If we do nothing to help the needy and the poor aren’t we permitting the chains of poverty and want to confine them? If we do nothing to promote justice aren’t we keeping the oppressed in the yokes of injustice?

Just as abstaining from food sharpens our focus on God, giving up on our own pleasures and comforts can help us remain focused on those who need our help. The fast we are called to may not be a fast of food. It may be that we need to give up ourselves so that our focus can be on helping those living in true need.

DAILY CHALLENGE: Can you do something to help the needy today?

Outreach 3

Romans 1:16

During a bad spell in my employment history I had to take a job as a bagger at a local grocery store. For good or for bad I must confess I was a bit ashamed of my job. Here I was in my thirties with a college degree and years of professional work experience and I was bagging groceries alongside teenagers at their first job.

Although we may not use the words “I am ashamed” when we talk about our faith, often our actions seem to indicate that shame. So many Christians will not speak of their belief in God or discuss the salvation they know through Christ. They claim that it is a private matter and there is no need to discuss it. But the truth is just the opposite.

In Paul’s letter to the church at Rome he explains a great deal about his own ministry and his bold ability to share the message of Jesus. How does he feel about the gospel? What value does it hold?

These words from Paul are words that are meant for more than just the emerging church in Rome. His words are meant for every believer in the world. None of us should be ashamed of the gospel.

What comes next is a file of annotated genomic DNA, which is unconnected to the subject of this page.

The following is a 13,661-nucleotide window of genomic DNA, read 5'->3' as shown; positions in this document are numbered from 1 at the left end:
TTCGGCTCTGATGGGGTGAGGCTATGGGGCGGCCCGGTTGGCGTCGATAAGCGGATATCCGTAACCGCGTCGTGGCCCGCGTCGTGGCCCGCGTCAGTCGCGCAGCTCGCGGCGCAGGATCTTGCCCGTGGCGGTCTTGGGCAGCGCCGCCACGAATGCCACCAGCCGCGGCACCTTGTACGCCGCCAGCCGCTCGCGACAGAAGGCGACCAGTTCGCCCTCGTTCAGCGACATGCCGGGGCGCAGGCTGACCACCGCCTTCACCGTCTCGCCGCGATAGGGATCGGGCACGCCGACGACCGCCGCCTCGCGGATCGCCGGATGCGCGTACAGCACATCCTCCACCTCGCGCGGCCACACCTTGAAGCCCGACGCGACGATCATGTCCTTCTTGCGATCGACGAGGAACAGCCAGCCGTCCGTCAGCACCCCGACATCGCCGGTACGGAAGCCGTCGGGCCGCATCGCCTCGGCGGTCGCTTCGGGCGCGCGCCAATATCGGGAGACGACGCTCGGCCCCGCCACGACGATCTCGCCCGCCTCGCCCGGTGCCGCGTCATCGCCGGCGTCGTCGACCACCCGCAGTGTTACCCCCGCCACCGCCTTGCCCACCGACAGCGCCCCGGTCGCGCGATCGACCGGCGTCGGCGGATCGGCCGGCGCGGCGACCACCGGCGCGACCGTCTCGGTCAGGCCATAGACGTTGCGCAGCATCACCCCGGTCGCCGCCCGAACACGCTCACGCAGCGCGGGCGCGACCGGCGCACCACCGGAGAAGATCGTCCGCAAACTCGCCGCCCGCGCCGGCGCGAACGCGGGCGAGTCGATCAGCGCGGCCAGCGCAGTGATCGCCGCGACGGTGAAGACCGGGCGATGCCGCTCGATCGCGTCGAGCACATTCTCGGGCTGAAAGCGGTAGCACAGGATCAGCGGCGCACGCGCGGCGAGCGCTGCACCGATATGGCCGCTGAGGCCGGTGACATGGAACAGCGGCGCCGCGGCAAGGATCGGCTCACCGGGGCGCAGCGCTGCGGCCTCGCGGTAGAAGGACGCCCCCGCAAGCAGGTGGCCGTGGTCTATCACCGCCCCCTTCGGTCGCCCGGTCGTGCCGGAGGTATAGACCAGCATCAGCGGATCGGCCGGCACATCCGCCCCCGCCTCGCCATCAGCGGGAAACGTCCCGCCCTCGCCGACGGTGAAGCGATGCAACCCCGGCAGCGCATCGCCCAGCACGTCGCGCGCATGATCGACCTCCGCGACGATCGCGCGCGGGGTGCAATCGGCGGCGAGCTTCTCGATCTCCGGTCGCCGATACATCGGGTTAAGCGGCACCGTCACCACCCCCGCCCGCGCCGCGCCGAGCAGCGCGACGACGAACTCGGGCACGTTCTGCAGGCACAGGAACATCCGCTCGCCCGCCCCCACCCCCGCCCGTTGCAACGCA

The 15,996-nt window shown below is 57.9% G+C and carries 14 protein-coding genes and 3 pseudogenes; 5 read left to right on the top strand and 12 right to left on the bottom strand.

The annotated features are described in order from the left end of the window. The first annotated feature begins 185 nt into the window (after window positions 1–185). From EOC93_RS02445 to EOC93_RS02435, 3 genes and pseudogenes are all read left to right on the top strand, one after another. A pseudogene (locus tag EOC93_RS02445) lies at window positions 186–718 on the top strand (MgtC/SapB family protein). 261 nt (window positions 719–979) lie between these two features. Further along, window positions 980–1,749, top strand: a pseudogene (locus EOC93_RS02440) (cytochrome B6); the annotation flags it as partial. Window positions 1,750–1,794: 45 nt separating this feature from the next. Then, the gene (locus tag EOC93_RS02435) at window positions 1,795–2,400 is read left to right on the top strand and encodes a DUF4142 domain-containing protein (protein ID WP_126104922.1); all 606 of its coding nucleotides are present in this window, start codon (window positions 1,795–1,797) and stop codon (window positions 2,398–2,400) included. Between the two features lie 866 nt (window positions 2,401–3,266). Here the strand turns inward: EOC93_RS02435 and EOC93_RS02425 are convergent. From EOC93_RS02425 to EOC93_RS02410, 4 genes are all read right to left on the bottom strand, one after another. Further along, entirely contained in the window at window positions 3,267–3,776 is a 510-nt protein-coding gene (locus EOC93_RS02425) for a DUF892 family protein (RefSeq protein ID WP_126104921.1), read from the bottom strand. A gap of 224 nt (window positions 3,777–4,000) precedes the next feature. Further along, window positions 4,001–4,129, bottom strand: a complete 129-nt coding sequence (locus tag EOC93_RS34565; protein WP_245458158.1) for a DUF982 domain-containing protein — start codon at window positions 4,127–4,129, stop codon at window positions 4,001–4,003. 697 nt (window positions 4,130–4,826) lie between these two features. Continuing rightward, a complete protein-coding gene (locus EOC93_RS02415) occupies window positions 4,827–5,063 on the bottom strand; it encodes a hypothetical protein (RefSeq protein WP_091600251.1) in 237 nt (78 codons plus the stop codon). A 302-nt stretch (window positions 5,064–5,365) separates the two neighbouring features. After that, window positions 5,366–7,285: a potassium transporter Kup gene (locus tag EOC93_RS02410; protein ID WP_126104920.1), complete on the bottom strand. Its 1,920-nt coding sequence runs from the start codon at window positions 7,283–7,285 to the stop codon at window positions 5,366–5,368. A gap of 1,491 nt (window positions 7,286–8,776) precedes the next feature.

If we are loved by God, valued by the Almighty Creator of the universe, if the Lord loves us so much that He gave His Son Jesus Christ to suffer and die on the cross for our salvation, shouldn’t we be jubilant in that knowledge? Shouldn’t we be shouting this news from the rooftops?

And yet we do not. And when given the opportunity to share our story and our faith with others, those who NEED to hear this story, we shrink away from the chance. We act as if we are ashamed of what God has done for us.

It may be fear that keeps us mute. It may be a mistaken belief that faith is strictly a private affair. But it can be interpreted as a sense of shame over what God has done.

If we value God and our faith, we should be willing to go into all the world to proclaim our faith and tell the good news of Jesus.

DAILY CHALLENGE: How can you be certain that your attitude and actions do not convey a sense of shame about he gospel?

Outreach 2

Joshua 1:9

My father once shared the story of a car ride he took with another man. He said the car was a mess, rattling and falling apart with one headlight pointed at the side of the road and the other shining in the trees. The driver was all over the road, weaving back and forth.

Seeing my dad’s anxiety the driver assured him, “Jesus is my co-pilot.” But Dad thought, “I believe Jesus jumped out of this car a few miles back.”

As Joshua took over leadership for the Israelites he certainly had his own worries. What assurance does God give him?